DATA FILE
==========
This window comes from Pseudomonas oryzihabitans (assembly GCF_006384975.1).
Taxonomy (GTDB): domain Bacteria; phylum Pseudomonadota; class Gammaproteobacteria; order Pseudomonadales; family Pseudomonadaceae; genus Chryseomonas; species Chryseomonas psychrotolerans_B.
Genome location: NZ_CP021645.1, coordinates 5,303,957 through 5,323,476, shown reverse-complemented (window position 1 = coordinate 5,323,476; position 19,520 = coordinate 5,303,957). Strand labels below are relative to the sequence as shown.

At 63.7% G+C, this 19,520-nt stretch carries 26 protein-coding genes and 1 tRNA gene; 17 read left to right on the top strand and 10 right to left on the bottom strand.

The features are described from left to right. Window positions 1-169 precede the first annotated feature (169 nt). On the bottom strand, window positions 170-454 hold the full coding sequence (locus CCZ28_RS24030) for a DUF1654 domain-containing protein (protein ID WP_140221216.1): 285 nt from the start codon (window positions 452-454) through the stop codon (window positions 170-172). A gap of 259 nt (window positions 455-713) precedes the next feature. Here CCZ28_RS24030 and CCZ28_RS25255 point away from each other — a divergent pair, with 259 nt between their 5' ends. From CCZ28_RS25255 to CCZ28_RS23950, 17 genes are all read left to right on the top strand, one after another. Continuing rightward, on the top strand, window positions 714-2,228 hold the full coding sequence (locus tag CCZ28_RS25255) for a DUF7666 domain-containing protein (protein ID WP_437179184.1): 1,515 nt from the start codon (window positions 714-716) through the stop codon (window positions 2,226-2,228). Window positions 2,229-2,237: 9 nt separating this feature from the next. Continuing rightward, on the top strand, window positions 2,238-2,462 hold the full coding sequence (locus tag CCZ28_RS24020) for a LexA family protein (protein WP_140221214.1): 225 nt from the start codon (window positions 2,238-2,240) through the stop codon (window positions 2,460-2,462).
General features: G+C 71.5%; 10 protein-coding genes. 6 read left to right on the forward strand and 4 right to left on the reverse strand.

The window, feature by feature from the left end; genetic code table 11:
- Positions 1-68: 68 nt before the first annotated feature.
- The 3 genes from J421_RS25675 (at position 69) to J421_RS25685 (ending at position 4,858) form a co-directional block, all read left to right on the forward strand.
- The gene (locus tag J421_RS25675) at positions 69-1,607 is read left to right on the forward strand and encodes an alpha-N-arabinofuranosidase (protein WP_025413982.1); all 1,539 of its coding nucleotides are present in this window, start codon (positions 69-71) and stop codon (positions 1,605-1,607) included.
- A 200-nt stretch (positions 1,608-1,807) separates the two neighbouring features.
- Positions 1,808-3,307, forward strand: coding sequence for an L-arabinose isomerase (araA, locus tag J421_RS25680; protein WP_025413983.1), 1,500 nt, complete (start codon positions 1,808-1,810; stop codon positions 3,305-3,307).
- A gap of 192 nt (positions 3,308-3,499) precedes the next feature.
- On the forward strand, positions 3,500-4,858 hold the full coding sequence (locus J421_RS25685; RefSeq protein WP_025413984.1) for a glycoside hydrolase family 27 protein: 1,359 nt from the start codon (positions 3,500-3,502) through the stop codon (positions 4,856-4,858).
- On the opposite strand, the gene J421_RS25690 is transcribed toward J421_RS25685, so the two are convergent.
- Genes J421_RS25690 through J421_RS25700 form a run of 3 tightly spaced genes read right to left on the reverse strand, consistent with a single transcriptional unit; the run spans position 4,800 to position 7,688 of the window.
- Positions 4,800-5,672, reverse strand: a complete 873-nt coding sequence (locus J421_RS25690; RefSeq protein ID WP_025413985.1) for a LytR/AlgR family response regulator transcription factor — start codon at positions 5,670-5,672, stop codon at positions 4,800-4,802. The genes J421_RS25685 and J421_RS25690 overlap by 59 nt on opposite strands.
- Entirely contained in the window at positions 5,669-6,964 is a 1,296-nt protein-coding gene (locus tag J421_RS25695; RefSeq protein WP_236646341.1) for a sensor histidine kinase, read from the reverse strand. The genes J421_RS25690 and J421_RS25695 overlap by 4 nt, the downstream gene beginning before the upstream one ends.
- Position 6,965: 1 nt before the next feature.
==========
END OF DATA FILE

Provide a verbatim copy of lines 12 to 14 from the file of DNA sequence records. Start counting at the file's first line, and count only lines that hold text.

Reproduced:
- Positions 1,808-3,307, forward strand: coding sequence for an L-arabinose isomerase (araA, locus tag J421_RS25680; protein WP_025413983.1), 1,500 nt, complete (start codon positions 1,808-1,810; stop codon positions 3,305-3,307).
- A gap of 192 nt (positions 3,308-3,499) precedes the next feature.
- On the forward strand, positions 3,500-4,858 hold the full coding sequence (locus J421_RS25685; RefSeq protein WP_025413984.1) for a glycoside hydrolase family 27 protein: 1,359 nt from the start codon (positions 3,500-3,502) through the stop codon (positions 4,856-4,858).